Reckoning With North Korea: Though the threat of war on the Korean Peninsula can't be ruled out, the United States will probably try to avoid a costly preventive strike against the North's nuclear weapons program that would plunge the global economy back into recession. Instead, Pyongyang's demonstration of a viable nuclear deterrent next year will spawn a new and more unstable era of containment.
Hedging All Around: Deepening collaboration between China and Russia will pose a strategic threat to the United States, spurring Washington to try to check the budding partnership by reinforcing its own allies in the Eurasian borderlands. The fluidity of alignments among great powers will increasingly define the international system as Moscow and Beijing balance against each other, just as many U.S. allies hedge their relationships with Washington.
Putting Trade Ties to the Test: The White House will forge ahead with an aggressive trade agenda that targets China, Mexico, South Korea and Japan. While the U.S. trade agreement with South Korea hangs by a thread, congressional and legal checks on U.S. executive power will have a better chance of keeping the North American Free Trade Agreement intact. The United States' increasing unilateralism in trade will expose the weaknesses of the World Trade Organization, but it won't shatter the bloc or trigger a trade war.
Revisiting Iran: North Korea's nuclear weapons achievements will fuel a hard-line U.S. policy toward Iran, jeopardizing the Joint Comprehensive Plan of Action. As the United States, Saudi Arabia and Israel close ranks against Iran, proxy battles across the Middle East will intensify. But Iran won't walk away from its nuclear deal with the West. Russia will nevertheless exploit the tension mounting between Washington and Tehran, as well as its advantage on the Syrian battlefield, to expand its influence in the Middle East at the United States' expense.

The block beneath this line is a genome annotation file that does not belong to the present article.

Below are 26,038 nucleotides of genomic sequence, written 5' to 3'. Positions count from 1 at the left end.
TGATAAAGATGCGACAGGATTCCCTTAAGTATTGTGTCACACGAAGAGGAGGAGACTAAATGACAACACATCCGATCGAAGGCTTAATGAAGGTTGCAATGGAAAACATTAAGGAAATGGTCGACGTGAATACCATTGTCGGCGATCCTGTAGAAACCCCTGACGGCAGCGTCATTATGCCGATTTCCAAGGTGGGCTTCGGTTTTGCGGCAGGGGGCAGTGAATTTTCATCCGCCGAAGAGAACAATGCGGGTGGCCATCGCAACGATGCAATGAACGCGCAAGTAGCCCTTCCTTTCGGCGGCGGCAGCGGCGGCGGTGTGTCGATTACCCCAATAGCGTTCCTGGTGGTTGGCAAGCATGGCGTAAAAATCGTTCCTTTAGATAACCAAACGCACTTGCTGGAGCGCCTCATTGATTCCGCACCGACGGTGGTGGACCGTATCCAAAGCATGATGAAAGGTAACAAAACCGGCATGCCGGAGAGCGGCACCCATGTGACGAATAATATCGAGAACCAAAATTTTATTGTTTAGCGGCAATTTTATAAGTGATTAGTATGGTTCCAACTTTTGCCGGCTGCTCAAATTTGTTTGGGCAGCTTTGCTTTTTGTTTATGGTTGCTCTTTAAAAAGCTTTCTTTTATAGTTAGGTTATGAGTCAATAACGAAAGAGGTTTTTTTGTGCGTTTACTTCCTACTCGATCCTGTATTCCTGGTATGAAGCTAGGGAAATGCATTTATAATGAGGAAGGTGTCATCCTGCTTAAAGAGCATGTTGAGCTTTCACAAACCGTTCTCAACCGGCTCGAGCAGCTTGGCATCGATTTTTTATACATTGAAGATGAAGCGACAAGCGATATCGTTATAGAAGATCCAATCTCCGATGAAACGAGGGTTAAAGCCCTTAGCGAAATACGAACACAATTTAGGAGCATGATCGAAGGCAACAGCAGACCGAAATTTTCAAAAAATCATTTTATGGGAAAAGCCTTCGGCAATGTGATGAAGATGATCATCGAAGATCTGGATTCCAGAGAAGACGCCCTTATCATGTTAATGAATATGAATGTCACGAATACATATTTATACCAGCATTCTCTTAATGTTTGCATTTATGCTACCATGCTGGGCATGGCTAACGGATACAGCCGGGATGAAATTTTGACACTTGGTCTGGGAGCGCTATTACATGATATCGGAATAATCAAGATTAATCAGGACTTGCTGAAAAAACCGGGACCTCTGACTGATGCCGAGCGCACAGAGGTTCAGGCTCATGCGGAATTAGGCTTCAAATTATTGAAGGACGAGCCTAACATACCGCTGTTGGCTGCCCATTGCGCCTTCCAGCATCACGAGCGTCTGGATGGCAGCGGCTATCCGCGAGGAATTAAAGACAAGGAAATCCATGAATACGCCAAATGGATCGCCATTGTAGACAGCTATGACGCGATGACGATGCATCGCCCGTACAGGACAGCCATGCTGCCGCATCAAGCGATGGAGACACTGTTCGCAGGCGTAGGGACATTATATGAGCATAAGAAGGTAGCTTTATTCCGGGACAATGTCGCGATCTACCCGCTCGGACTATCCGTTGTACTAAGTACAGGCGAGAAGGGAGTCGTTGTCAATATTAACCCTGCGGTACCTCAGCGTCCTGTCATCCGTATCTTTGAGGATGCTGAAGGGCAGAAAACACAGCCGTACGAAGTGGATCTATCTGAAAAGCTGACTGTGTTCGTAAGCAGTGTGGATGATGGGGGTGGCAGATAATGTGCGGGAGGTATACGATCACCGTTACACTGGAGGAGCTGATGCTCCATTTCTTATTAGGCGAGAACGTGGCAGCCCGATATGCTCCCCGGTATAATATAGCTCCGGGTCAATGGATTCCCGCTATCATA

Managing an Oil Exit Strategy: Major oil producers hope to stay on track to rebalance the global oil market in 2018. As the expiration of their pact to limit production and draw down inventories approaches, compliance will slip among OPEC and non-OPEC participants alike. Even so, Saudi Arabia and Russia may be able to work together to counteract an expected uptick in U.S. shale output.
The Next Phase of China's Reform: Chinese President Xi Jinping will take on entrenched local interests as the central government tackles the next phase of its reform agenda: wealth redistribution. A slowing property sector and corporate debt maturities will compound financial pressures on China's northeastern rust belt in 2018, but Beijing has the tools it needs to prevent a systemic debt crisis.
France Finds Its Voice: France will find itself on more equal footing with Germany next year as it defends Southern European interests and debates eurozone reform. The possibility of a more Euroskeptic government emerging in Italy will send jitters through financial markets, but the country won't leave the currency zone.
Populism Persists in Latin America: Popular frustration with the political establishment will make for a more competitive election season in three of Latin America's biggest economies: Mexico, Brazil and Colombia. Should a populist president take office in Mexico, Congress will block him from enacting any sweeping policy changes. Meanwhile, Brazil and Argentina will have a narrow window in which to implement domestic reforms and push ahead with trade talks in the Common Market of the South before political constraints start piling up against them.